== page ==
Boise firefighter's legacy to last years

Mark Urban is remembered for his humor and for carrying out his job quietly.

rbarker@idahostatesman.comOctober 4, 2013 

CORRECTION: The original story incorrectly made a reference to the Battle Mountain Nev. Smoke Jumper Base.

Smokejumper Mark T. Urban was remembered Friday as a quiet mentor, someone who carried out his job efficiently without seeking credit.

More than 600 people attended a memorial service for Urban at the National Interagency Fire Center where he was based. Urban, 40, died Sept. 27 near Prairie during an annual proficiency jump when his parachute did not open properly.

Fire trucks circled the lawn in front of the Jack Wilson Building, which was filled with Urban’s family and friends and members of the wildlands and urban firefighting community. Long-bearded boys in flannel shirts and Carhart pants stood next to Boise firefighters in crisp navy blue uniforms.

Federal workers on furlough wiped their eyes as Urban’s friends and co-workers told stories of him running rivers, skiing mountains, playing the mandolin and drinking beer.

Fellow smokejumper Phil Lind, who served as master of ceremonies, described Urban as a man of “tremendous discipline” who “simply got things done.”

“Mark exemplified what it means to be a good man,” Lind said.

Urban was the second Idaho firefighter to die this year, and the 33rd nationwide, the most since 1994.

He was one of 75 Bureau of Land Management Great Basin Smokejumpers who flew out of Boise to fires in Idaho, Utah, Nevada and beyond. He’s survived by his wife, Rebecca, his parents, Thomas and Pamela Urban, and his sister, Sara Quaglia.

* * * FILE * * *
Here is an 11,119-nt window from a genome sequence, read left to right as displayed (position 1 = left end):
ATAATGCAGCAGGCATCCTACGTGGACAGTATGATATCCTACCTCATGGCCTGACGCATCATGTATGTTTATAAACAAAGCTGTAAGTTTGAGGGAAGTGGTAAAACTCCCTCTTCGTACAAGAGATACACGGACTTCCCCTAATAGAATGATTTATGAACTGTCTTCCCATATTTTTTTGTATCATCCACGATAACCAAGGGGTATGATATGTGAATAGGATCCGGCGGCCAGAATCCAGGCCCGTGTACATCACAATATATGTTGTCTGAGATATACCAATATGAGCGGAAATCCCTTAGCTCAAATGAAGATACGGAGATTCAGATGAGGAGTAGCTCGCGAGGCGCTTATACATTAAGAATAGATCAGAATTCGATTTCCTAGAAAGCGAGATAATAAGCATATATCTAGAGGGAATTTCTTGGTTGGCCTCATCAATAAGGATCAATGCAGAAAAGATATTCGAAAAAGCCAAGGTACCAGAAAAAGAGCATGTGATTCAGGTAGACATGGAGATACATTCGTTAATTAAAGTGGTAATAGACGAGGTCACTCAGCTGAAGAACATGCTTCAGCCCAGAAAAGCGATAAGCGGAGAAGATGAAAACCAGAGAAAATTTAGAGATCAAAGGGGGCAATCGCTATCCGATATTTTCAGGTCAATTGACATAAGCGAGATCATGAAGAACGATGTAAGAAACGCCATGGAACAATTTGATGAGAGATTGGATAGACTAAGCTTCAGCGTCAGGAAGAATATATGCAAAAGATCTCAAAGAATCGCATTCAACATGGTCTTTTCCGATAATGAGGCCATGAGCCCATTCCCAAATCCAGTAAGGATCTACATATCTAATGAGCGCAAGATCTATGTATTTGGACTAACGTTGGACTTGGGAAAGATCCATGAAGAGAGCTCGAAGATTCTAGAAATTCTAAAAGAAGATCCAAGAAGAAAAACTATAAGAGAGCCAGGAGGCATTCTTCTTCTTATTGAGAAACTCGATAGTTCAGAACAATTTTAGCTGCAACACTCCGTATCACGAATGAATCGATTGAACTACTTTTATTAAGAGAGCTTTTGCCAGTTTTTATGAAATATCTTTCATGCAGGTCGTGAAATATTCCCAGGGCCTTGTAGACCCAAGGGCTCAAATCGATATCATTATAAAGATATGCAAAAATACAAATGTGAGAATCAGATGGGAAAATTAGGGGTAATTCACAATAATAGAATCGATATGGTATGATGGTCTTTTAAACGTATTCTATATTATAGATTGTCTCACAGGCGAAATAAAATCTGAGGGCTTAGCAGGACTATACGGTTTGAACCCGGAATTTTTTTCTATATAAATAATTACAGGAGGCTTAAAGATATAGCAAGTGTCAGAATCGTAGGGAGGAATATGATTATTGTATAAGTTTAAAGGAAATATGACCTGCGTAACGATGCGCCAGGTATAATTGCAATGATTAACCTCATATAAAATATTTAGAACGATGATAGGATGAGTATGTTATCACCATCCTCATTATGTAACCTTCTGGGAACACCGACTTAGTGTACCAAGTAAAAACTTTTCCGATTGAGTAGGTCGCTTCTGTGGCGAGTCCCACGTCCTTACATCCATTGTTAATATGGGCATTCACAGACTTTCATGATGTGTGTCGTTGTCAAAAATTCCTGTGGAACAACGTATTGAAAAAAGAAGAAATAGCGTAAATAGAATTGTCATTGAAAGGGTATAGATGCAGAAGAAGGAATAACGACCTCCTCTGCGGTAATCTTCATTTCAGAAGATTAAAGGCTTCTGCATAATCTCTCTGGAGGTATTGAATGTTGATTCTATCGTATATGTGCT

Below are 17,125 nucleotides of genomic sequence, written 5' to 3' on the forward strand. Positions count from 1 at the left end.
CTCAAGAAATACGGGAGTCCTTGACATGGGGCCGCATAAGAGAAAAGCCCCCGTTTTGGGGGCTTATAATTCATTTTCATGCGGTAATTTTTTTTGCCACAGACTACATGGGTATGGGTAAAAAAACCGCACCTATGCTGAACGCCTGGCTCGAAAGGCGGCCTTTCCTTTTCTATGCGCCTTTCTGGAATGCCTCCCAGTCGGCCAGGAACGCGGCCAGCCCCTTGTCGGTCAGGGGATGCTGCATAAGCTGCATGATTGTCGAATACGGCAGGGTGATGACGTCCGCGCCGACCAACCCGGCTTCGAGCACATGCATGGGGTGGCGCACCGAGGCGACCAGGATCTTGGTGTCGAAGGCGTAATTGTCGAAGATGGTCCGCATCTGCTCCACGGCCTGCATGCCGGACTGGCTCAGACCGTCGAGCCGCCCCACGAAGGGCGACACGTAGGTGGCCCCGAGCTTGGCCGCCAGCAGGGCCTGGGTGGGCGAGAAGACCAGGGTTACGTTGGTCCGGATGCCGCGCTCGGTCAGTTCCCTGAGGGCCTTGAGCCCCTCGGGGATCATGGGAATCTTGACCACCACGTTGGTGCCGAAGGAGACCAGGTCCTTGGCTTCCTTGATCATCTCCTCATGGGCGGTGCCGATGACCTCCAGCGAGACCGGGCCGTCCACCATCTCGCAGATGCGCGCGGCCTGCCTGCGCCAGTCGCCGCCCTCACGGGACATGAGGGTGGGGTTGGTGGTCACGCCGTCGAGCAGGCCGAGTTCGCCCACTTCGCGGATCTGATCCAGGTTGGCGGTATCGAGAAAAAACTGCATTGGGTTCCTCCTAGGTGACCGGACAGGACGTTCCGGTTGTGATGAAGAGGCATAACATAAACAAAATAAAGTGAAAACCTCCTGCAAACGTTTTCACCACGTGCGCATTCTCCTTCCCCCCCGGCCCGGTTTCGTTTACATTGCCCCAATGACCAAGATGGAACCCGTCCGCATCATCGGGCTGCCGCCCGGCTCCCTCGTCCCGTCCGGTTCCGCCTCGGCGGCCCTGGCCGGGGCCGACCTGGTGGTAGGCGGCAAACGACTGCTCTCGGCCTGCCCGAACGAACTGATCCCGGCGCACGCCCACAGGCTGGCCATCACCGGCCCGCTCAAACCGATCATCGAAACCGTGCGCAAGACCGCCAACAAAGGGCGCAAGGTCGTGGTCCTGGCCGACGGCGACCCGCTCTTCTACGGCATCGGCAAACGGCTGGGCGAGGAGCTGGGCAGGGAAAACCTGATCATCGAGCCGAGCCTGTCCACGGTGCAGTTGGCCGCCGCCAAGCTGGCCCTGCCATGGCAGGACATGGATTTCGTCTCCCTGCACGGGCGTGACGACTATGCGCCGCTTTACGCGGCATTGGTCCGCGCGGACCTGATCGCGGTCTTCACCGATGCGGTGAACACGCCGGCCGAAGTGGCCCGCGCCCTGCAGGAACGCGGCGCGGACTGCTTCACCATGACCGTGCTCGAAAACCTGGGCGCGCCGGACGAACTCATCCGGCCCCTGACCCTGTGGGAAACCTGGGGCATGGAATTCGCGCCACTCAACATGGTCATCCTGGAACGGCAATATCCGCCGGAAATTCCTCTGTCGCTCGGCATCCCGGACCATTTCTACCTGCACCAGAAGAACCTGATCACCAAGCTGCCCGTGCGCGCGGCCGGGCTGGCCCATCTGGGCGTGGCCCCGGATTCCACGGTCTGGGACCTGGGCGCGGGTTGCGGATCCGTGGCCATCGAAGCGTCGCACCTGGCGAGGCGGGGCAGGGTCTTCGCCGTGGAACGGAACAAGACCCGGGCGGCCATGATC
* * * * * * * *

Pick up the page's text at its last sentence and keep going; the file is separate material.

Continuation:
The ceremony began with a flyover by a de Havilland Canada DHC-3 Otter, one of the planes that drops smokejumpers. After it circled NIFC, the plane dropped pink, yellow and blue streamers that floated to the ground with the shushing sound of a parachute landing.

An interagency honor guard marched in to the bagpipes and drums of the Boise Fire Department, which played “America the Beautiful” and “God Bless America.”

Unlike many of the aggressive, type-A personalities that are attracted to firefighting, Urban was reserved, said his immediate supervisor Derrick Hartman. Urban trained rookie smokejumpers and also helped choose new crew members.

“In many ways, Mark Urban will be around the Great Basin Smokejumpers for years to come,” Hartman said.

In his trainer role, and as a spotter for the crew when in the heat of a wildfire, Urban “made sure everyone was safe,” said fellow smokejumper Steve Baker.

Baker compared Urban to other American heroes who died in flight. And he told Urban’s family that the firefighting community would be there for them like it was for his family when his brother, an emergency medical technician, died in a crash six years ago.

“Our family survived because of this family,” he said, stretching his arms to include the crowd.

Rocky Barker: 377-6484

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